It’s no surprise that start-ups offering remote working solutions, online learning tools and food delivery services are among the companies that have achieved considerable growth in 2020.
The current climate is bringing significant challenges to some education-focussed businesses, while others have thrived from adapting their offerings or bringing new products and services to market to meet the changing needs of schools, colleges and universities.
But short-term growth doesn’t guarantee long-term business success.
In 2019, there were 5.9 million small and medium sized businesses operating in the UK – but 11% of all businesses ceased trading that year according to government figures.
So, what can fledgling edtech businesses do to help them deliver sustainable growth?
How to help your edtech start-up business succeed
The challenge is that launching a successful new business is all-consuming. Your blood sweat and tears have gone into developing a product or service that you know will help solve the problems your prospective customers are struggling with. Naturally, you want to get your new offering out to market as soon as possible.
The temptation for many edtech start-ups at this point is to focus all efforts on selling to schools. An announcement might make its way on to the news page of your website or an ad could be placed in the print and online media your prospects read. There might even be a handful of social media posts created about the launch. This won’t get your business noticed by your target audience.
All too often, a more strategic plan to raise awareness of the new business or offering is put on the back burner to be picked up once the brand is more established.
However, putting a well-designed integrated PR and marketing plan in place from the start can make the difference between a new business that flies and one that is at risk of falling at the first hurdle.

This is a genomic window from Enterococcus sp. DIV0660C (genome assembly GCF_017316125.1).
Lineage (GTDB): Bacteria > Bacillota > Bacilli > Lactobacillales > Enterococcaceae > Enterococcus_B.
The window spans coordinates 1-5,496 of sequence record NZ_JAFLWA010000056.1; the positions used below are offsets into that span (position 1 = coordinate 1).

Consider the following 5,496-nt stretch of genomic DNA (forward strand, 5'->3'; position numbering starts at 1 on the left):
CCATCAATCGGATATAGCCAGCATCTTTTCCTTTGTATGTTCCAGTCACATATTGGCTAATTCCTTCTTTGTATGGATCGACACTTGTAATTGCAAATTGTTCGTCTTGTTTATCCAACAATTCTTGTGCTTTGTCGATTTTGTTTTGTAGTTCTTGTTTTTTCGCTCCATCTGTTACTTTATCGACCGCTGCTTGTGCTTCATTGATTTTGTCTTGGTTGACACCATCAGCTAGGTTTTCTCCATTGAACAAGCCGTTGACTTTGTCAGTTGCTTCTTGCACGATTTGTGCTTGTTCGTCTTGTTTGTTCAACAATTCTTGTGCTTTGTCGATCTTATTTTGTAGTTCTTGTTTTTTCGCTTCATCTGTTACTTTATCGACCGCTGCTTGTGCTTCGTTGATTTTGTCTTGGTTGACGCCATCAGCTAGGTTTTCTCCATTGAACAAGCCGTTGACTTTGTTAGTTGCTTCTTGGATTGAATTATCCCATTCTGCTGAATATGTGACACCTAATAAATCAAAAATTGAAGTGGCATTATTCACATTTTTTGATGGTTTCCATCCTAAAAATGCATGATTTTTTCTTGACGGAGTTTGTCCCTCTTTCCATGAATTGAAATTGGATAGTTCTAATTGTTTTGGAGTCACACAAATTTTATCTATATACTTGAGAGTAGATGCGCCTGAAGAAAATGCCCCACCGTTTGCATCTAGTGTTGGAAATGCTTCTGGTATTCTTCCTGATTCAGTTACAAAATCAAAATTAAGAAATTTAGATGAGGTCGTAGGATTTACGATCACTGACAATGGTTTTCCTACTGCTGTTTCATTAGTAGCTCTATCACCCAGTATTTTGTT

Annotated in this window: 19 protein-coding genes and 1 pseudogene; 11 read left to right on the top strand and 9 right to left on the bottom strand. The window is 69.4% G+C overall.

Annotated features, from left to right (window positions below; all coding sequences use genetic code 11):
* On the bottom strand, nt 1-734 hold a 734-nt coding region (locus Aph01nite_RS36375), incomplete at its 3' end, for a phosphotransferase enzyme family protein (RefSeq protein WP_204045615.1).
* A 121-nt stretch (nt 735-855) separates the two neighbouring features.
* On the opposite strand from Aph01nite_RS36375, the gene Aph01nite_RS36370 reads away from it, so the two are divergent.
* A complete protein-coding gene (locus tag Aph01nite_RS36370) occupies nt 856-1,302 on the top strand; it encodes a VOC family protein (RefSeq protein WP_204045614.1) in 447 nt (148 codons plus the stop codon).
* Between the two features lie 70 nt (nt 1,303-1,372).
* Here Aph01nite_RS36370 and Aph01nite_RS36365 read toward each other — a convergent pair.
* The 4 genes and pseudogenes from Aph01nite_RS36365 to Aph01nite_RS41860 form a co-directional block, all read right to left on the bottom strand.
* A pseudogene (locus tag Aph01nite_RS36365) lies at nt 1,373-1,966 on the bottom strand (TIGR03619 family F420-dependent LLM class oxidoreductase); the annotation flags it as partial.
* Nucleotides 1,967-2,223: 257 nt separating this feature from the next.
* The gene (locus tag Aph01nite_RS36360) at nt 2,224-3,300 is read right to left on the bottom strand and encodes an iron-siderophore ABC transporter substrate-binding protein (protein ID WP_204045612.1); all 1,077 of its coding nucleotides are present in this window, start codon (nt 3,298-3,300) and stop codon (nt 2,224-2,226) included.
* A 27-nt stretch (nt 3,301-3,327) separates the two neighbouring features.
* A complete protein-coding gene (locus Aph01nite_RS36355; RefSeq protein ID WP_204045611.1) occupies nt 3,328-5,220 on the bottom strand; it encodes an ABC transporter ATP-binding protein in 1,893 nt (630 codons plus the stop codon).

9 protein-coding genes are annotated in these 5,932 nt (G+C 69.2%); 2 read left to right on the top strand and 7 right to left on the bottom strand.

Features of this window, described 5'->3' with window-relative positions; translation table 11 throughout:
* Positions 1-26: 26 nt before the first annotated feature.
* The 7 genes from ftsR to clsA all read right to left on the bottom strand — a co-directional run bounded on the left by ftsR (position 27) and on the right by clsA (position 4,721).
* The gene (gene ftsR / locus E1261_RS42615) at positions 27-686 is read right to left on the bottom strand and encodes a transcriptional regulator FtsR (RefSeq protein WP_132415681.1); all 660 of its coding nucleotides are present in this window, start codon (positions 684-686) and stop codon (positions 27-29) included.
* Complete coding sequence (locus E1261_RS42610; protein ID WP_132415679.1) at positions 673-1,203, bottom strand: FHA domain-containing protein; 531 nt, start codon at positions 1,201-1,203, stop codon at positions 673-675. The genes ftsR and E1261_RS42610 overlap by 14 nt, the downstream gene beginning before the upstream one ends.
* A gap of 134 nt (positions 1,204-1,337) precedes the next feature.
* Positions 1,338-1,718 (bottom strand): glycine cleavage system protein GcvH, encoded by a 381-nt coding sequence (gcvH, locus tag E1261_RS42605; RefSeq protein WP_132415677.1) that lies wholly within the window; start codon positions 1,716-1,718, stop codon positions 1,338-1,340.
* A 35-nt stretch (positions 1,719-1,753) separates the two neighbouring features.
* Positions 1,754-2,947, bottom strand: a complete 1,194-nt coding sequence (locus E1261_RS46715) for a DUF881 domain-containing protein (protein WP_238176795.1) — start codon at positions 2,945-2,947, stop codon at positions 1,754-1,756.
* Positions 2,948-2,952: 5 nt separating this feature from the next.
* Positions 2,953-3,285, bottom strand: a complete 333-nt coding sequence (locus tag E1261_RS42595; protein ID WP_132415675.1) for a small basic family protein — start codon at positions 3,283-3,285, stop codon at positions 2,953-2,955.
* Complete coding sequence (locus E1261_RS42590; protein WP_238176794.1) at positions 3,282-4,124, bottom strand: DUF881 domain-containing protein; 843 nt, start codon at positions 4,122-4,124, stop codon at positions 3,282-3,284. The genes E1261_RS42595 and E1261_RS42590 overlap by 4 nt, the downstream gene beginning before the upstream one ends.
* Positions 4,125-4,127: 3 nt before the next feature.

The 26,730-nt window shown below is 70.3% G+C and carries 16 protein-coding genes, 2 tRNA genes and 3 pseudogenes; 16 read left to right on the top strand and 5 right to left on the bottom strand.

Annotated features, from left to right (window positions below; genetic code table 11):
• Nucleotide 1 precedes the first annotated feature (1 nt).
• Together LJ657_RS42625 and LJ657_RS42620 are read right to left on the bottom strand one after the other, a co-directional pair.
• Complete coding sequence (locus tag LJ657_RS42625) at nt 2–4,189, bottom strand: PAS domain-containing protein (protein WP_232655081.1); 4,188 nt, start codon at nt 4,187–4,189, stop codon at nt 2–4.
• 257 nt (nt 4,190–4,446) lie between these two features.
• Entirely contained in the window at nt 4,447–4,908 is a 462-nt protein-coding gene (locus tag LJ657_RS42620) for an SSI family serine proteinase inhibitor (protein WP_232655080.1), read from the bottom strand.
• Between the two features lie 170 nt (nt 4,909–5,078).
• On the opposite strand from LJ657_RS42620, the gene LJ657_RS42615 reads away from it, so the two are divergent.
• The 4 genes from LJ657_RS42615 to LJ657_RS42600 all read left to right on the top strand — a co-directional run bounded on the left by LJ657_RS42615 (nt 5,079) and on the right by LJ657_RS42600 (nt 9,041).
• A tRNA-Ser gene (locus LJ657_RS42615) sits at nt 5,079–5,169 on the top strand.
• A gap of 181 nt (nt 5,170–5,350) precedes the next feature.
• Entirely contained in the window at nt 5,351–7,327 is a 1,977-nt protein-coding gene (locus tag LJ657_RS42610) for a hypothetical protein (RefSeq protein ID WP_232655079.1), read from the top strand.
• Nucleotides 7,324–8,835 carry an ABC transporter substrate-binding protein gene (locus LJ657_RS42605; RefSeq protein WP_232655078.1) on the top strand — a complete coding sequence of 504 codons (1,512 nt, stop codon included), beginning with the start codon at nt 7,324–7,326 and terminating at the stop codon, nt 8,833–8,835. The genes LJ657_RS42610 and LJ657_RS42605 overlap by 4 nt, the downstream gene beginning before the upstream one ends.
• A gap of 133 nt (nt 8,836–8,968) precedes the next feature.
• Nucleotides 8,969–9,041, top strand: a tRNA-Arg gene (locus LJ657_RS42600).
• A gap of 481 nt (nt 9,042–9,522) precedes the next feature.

Here are three tips from us to help your start-up or SME get great results from education PR.
Get the messaging right
Let’s say your company has developed a new tracking tool to help schools monitor the impact of catch-up lessons on pupils’ achievement and your sales success relies on teachers knowing that it’s superior to other solutions on the market.
Launching a campaign designed to knock or discredit your competitors might bring short-term gains, but this approach will put you at risk of damaging your brand.
You will get much more positive and sustainable results from shaping a strategic plan of PR and marketing activity that incorporates language that resonates with your target audience, highlights your credentials as thought leaders in pupil assessment and showcases testimonials from customers that back up what you’re saying.
Make the most of positive customer stories
You are much more likely to spark the attention of heads and teachers in schools by having other educators talk about how great you are in a radio interview or podcast boosted on Facebook than you will talking about what you do well yourself.
Customer advocacy has been shown to increase the effectiveness of marketing efforts by as much as 54% and word-of-mouth is the primary factor behind up to half of all purchasing decisions
Make sure you have a way to identify and capture the great stories and experiences of your existing customers as the business develops and grows. When 80% of word-of-mouth comes directly as a result of personal experience, you can see why positive customer stories are so critical to the successful promotion of any new product or service.
Create great content
Don’t be tempted to blast your prospects with technical details of your product – few teachers will be interested in the fact that the new app you’ve launched to support children’s literacy development is built on API technology.
You are much more likely to turn your prospective customers into sales if you focus on creating quality content that adds value and helps them solve the problems they face.
It’s getting harder to reach senior leaders in schools and academy trusts. So, if your company provides CPD to primary schools, a series of blogs on how to support the wellbeing of under-fives is more likely to be read by your target audience of school leaders than a company newsletter. If they have found the content useful, they will be much more likely to contact your organisation when they need to arrange behaviour management training for teachers across the school.
Avoid peppering your digital content with too many keywords and phrases designed to influence your SEO too. Google is getting much smarter at spotting corporate generated promotional materials and this will have a negative impact on your SEO ranking, making it less likely that your content will be seen by the people you are trying to reach.
It’s better to choose a few strong keywords, rather than overdoing it.
Find more information on how we can help your start-up get the most from PR here.
If you want to know how to get your brand noticed by senior leaders in education, you can download our Influence Schools White Paper.
You may also be interested in our blog What marketing messages will teachers want to hear in September 2020/21